The cost cap aimed to do two things. Prevent the big teams from simply spending their way to championships and to force all teams to be financially sustainable and profitable so that smaller teams such as Williams and Haas aren’t risking their futures.

It’s done one of those things, Williams were profitable in 2023 but that’s a sensitive area too as they went to great lengths to explain that adding Andretti-Cadillac (or any 11th team for that matter) to the grid would swiftly kick them back into the red.

The one crucial limitation is that the cost-cap was always going to restrictive if one team got any kind of substantial advantage in the early days of the new regulations and guess what? That dominance happened within six months.

Red Bull and Max Verstappen now enjoy a gap of approximately four tenths per lap, but the issue is that nobody can actually eat into it because they aren’t actually allowed to spend enough to do it.  

That means teams are relying on computational fluid dynamics (CFD) and wind tunnel differences to be able to try to cut the deficit but if they can’t do it essentially from the start of the season, they have no chance. Nada. Zero.

That doesn’t mean that the cost-cap is actually a bad idea. It’s not. The big teams shouldn’t be allowed to drop millions more than the ones at the back.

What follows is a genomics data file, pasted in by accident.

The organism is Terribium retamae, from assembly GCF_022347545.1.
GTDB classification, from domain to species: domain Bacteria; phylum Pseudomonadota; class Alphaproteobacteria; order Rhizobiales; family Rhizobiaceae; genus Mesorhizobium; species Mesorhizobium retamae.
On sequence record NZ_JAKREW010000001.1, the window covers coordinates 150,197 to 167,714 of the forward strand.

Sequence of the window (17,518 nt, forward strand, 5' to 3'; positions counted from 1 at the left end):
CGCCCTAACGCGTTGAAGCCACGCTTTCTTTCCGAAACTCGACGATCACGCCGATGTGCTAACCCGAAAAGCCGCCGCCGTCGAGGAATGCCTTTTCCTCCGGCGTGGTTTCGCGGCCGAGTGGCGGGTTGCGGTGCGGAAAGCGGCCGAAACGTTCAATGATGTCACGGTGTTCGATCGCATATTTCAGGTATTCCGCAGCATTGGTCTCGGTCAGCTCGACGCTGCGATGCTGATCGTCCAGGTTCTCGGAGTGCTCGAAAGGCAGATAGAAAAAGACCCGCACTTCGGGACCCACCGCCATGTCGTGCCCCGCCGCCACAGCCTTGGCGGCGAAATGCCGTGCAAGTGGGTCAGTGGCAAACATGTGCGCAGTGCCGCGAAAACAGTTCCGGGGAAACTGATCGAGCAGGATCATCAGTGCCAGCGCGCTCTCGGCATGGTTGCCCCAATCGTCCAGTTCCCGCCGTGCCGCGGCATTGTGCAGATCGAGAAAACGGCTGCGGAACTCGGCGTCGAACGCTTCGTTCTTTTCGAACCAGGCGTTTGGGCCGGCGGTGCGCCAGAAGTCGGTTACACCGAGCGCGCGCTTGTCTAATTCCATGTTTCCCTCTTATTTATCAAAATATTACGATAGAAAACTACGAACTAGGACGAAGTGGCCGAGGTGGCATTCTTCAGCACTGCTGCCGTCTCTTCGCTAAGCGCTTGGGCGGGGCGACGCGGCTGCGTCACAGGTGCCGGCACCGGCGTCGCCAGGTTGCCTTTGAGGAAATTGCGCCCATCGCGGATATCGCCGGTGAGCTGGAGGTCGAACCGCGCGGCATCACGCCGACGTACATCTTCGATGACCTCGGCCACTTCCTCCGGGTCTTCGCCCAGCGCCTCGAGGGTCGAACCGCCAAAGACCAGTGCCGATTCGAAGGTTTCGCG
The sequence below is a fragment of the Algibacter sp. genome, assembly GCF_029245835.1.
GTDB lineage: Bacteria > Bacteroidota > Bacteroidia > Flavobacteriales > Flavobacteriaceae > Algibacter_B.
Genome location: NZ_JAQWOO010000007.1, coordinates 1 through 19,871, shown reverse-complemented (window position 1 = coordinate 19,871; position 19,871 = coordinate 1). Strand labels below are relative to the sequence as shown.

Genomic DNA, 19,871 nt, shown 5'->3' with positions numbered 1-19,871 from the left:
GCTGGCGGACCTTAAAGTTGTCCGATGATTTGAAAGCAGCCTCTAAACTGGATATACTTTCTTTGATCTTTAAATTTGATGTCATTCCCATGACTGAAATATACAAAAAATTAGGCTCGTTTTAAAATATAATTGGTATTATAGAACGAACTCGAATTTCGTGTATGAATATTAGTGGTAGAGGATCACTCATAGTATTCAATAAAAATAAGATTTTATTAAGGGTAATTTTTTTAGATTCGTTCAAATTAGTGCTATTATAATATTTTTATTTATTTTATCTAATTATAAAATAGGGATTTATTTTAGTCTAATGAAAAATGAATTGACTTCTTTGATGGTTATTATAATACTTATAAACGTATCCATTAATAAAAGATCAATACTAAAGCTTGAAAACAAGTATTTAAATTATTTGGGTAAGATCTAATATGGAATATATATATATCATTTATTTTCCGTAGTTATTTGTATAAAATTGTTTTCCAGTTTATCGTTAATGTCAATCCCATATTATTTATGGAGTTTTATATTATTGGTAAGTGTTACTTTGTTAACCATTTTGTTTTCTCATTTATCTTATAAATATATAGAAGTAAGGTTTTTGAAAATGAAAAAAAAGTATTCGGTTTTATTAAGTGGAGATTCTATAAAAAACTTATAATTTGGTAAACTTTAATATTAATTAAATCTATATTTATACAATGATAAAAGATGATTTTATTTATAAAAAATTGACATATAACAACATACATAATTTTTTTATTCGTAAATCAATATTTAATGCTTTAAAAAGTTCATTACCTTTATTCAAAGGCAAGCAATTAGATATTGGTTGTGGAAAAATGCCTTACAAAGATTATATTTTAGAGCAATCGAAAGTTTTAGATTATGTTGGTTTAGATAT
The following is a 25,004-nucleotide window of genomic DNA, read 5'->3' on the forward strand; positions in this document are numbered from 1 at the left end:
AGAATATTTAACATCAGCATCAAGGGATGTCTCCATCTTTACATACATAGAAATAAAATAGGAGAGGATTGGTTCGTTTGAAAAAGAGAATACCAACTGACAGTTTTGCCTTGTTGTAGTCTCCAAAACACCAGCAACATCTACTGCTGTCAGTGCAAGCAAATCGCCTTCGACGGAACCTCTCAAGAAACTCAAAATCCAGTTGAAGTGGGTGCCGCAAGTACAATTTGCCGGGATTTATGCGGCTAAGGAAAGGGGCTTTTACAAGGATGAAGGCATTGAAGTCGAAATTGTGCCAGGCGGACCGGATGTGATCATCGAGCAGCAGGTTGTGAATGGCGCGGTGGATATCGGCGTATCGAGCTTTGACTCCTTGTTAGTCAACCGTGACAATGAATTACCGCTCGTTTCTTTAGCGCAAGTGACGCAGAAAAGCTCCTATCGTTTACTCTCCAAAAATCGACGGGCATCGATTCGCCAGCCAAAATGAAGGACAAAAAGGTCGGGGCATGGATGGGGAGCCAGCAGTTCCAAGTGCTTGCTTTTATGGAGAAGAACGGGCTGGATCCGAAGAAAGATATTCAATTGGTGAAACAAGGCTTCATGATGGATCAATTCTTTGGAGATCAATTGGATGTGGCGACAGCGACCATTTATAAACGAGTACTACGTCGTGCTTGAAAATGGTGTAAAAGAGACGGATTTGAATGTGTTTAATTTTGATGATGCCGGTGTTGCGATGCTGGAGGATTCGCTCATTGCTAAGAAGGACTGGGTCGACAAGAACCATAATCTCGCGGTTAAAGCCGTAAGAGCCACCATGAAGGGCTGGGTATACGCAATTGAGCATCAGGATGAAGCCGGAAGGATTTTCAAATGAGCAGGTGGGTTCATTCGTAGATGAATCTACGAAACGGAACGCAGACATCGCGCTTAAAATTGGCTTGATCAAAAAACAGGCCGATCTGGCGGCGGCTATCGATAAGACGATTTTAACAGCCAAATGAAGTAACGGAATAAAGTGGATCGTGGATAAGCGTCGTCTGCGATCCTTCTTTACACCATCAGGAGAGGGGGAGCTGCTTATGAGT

F1 just needed to hold off it for a few years and introduce it as soon as it seemed like there wasn’t anyone sauntering off into the sunset, so comfortably in the lead that they can do fastest lap pit stops for little more than recreation as Verstappen did at the 2023 Austrian GP.

Extra wind tunnel time doesn’t even matter

Teams cannot close up any gaps in infrastructure, even if they have the money to do so. It’s not a good look if one of the teams the cost-cap was supposed to help, Williams, publicly comes out to slam the regulations as restrictive.

But that’s what their team principal, James Vowles, did when he declared that the outfit cannot even upgrade computer logging systems due to the $45m cap on annual capital expenditure (capex).

Logan Sargeant corners on the first day of 2024 F1 pre-season testing | @WilliamsRacing/X.com

Capex refers to the money spent to improve your business. For example, if you ran a lemonade stand and bought a blender to produce more lemonade. This would fall under capex as it’s not something you need to make lemonade, but it helps make things better.

If teams are not even allowed to spend to improve their facilities, then what hope do they have to catch someone like Red Bull in the long-term? Even the extra CFD and wind tunnel time becomes worthless when they don’t have the resources to actually use them and aren’t allowed to get them…

Of course, there is also the added irony in the fact that Red Bull began the cost-cap era by breaching the regulations with a £5.6m overspend in 2021 which they attributed to catering costs and presuming they would receive a tax credit from HMRC, which they didn’t get.

That leaves a sour taste in the mouths of many fans to do this date, and it didn’t get the rules off to a good start as the rules only appear to become worse and worse as Verstappen continues to win, win and win again.

As far as the actual on-track racing is concerned, the rules have worked but in terms of opening up opportunities for the grid to haul themselves into title fights, there is still a long way to go to achieve perfection.